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... 'Sir, it is not so much to be lamented that Old England is lost as that the Scotch have found it,' iii. 78; 'Why, Sir, all barrenness is comparative. The _Scotch_ would not know it to be barren,' iii. 76.
SCOTCHMAN. 'Come, gentlemen, let us candidly admit that there is one Scotchman who is cheerful,' iii. 387; 'Come, let me know what it is that makes a Scotchman happy,' v. 346; 'He left half a crown to a beggarly Scotchman to draw the trigger after his death,' i. 268;Much may be made of a Scotchman, if he be caught young.' ii. 194; 'One Scotchman is as good as another,' iv. 101; 'The noblest prospect which a Scotchman ever sees is the high road that leads him to England,' i. 425; v. 387; 'Though the dog is a Scotchman and a Presbyterian, and everything he should not be,' &c., iv. 98; 'Why, Sir, I should _not_ have said of Buchanan, had he been an _Englishman,_ what I will now say of him as a _Scotchman,_ --that he was the only man of genius his country ever produced,' iv. 185; 'You would not... Johnson, Samuel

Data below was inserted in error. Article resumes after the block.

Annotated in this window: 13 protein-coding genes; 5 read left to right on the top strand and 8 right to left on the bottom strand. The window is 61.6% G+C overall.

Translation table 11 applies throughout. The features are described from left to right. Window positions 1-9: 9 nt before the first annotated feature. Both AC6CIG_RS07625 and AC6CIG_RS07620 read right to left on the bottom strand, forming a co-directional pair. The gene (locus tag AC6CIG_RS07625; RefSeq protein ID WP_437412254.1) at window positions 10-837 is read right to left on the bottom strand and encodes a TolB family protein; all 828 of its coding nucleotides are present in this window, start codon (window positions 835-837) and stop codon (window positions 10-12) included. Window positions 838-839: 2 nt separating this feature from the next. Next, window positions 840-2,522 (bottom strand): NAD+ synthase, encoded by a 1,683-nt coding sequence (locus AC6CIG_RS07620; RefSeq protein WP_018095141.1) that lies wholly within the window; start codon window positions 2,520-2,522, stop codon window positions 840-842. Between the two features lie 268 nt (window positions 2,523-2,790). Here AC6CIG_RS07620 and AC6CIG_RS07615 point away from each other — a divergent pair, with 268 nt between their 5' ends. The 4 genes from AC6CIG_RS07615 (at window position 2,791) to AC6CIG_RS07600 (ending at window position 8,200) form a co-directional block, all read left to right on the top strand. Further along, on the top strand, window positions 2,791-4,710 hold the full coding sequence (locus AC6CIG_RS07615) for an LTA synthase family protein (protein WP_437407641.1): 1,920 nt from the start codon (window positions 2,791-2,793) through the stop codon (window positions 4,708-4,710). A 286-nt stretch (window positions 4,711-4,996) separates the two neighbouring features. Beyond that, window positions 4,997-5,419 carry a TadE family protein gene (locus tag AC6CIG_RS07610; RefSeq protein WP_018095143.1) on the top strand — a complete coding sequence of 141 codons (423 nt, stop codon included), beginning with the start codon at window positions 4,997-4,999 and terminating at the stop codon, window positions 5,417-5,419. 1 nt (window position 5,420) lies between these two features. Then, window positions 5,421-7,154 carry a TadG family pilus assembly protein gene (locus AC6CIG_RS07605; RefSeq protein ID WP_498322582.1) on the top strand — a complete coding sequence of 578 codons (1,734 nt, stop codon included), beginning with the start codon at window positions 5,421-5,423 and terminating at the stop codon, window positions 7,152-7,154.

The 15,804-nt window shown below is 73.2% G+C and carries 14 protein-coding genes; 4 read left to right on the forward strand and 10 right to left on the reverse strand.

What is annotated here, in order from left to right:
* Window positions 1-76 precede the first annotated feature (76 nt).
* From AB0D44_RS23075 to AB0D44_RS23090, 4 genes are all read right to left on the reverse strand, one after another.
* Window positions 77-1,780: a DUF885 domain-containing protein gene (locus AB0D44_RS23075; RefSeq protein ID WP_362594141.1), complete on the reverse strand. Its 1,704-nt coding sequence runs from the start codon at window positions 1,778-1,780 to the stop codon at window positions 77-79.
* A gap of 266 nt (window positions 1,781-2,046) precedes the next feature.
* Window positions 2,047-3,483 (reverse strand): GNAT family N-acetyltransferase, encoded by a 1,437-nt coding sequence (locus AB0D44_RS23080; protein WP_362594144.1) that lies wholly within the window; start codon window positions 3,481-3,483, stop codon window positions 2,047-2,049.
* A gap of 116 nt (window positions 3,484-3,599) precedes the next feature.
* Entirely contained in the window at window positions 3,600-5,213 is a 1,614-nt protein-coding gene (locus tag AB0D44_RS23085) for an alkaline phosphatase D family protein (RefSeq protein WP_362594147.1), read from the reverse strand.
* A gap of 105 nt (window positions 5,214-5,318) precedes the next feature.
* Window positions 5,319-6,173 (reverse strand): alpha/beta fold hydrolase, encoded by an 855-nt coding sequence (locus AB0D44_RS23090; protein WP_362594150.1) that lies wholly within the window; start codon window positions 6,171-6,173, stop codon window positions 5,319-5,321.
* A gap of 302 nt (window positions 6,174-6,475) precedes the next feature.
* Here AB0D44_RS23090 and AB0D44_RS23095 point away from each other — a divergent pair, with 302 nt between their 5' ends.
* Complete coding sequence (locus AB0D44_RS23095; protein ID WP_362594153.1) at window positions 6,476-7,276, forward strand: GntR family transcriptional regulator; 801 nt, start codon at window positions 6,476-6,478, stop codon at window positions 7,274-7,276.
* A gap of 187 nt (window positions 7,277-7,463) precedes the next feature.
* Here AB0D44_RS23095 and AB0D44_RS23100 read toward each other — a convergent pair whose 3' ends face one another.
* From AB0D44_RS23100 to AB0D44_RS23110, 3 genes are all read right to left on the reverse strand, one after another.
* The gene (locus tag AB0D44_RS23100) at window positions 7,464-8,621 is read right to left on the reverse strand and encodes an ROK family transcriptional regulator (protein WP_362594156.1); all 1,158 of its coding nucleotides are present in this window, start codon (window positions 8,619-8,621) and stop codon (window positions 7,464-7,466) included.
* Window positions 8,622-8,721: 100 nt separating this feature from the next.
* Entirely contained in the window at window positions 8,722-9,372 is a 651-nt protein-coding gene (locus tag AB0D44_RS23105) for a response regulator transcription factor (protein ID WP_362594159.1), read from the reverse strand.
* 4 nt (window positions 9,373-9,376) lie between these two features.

Excerpt from Life of Johnson, Volume 6 Addenda, index, dicta philosophi, etc. · This quote is about nationalities and nationalism · Search on Google Books to find all references and sources for this quotation.
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